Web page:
I AM worried but not because of the recent Ujian Pencapaian Sekolah Rendah exam paper leak. I am worried but not because students have to resit the Science and English papers. I am worried but not because two senior officials in the Education Ministry have been suspended.
What I am worried about is how our primary schoolchildren are reacting to the problem.
It was reported that stressed out 12-year-old Nur Syazwana Batrisya Abdul Aziz of SK Taman Cahaya Masai in Johor Baru lodged a police report over the leaked UPSR English and Science exam papers through her father yesterday (NST, Sept 14).
I can understand her feelings.
But do exams have to be a burden and a chore? Do schoolchildren have to dread taking exams? Do they have to experience frustration and stress if they have to resit exams?
The answers to the above can be “Yes” or “No”. It depends on the student. Does he or she view an exam as a test or assessment? Or, does he or she view an exam as a learning experience, something that is challenging in life?
As William Shakespeare once said, “There is nothing either good or bad, but thinking makes it so”.
And the enduring and abiding quote by Victor Frankl, “Between stimulus and response there is a space. In that space lies our freedom and power to choose our response. In our response lies our growth and freedom”.
Why do our students choose to suffer rather than embrace the inevitable?
Sitting or resitting an exam is not the end of the world. There are many more setbacks and crises in life that are worse than sitting an exam.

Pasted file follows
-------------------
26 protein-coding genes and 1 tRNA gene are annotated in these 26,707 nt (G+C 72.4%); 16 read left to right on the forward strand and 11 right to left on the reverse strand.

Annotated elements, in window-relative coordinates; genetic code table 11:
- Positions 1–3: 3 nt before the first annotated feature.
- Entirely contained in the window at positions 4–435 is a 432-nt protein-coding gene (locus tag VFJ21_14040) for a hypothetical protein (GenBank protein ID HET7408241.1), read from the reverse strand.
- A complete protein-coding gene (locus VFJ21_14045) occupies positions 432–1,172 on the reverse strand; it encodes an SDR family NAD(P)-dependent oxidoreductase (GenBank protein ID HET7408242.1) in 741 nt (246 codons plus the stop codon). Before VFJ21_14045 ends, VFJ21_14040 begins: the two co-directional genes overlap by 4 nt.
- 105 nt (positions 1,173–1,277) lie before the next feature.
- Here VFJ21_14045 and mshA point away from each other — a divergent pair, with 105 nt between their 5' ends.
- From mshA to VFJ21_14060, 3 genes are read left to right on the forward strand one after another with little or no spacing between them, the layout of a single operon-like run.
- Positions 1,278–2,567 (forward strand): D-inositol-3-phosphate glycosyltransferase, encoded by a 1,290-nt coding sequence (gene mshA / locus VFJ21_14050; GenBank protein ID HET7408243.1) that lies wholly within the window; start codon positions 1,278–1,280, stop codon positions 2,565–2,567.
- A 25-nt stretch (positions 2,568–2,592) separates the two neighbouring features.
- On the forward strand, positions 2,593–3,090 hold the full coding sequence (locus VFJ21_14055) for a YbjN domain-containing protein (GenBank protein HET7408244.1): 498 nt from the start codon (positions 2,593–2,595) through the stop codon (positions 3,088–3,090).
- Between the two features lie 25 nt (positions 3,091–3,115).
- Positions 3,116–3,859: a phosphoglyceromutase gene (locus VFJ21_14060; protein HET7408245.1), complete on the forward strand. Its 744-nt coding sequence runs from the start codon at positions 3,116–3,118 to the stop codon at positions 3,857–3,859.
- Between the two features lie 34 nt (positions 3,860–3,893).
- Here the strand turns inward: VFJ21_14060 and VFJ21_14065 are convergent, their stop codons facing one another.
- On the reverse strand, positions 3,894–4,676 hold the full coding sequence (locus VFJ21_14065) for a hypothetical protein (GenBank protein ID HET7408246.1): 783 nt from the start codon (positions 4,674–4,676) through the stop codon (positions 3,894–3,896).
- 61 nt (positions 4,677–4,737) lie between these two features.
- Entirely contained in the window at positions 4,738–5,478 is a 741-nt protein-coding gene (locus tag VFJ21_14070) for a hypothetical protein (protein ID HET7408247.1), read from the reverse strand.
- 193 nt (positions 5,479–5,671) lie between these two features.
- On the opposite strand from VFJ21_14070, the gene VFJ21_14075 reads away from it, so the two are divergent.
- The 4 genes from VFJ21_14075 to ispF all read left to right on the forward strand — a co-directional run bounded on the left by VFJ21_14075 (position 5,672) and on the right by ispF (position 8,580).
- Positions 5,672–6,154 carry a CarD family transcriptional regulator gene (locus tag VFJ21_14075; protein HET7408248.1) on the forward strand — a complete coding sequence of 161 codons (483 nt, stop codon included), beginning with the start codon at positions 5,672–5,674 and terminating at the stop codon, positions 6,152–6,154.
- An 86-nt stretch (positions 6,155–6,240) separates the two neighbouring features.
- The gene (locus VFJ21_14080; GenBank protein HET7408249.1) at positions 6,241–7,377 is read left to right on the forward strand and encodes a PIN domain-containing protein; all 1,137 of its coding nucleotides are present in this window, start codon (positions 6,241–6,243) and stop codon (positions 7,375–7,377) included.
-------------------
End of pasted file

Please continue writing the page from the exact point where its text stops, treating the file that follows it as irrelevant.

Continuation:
Even the iconic Apple iPhone faced hiccups during its launch. Countless users encountered problems with its Maps application.
Look at Apple — it has been working hard to solve the problems and now it has a much improved Apple Maps in iOS 7.
Then, Malaysia Airlines (MAS) and our country, experienced the tragic loss of precious lives due to the disappearance of MH370 and the shooting down of MH17. Those are crises of epic proportions, unprecedented in the history of airlines.
Look at MAS. It still has to pick up the pieces, and undergo restructuring and pruning of its staff. Life goes on for MAS, even after the two tragedies.
In a famous Stanford marshmallow test, American children aged 4 were given a marshmallow each. They could either eat the marshmallow immediately, or not eat it and wait for 15 minutes and have an extra marshmallow.
The startling conclusion was that when the researchers tracked the subjects 40 years later, those children who were able to resist the temptation and wait for 15 minutes to have an additional marshmallow had fewer behavioural problems in life, fewer drug problems, were less likely to become obese, were more successful in life and scored an average 210 points more on the American Scholastic Aptitude Test (SAT).
I would like to urge our 12-year-olds to take this leaked paper incident as their “marshmallow test”. Do not get upset and stressed-out now but wait patiently until the end of this month and enjoy the fruits of your labour. You all have another two weeks to really delve deeply into your study of the subjects, solidifying and fortifying your grasp of the subjects.
When life deals you lemons, make lemonade. Relish the challenge of taking your exams again and become more resilient. Who knows, the leak may be a blessing in disguise. L.C.B., Cheras, Selangor NST Letters 17 SEPTEMBER 2014 @ 8:08 AM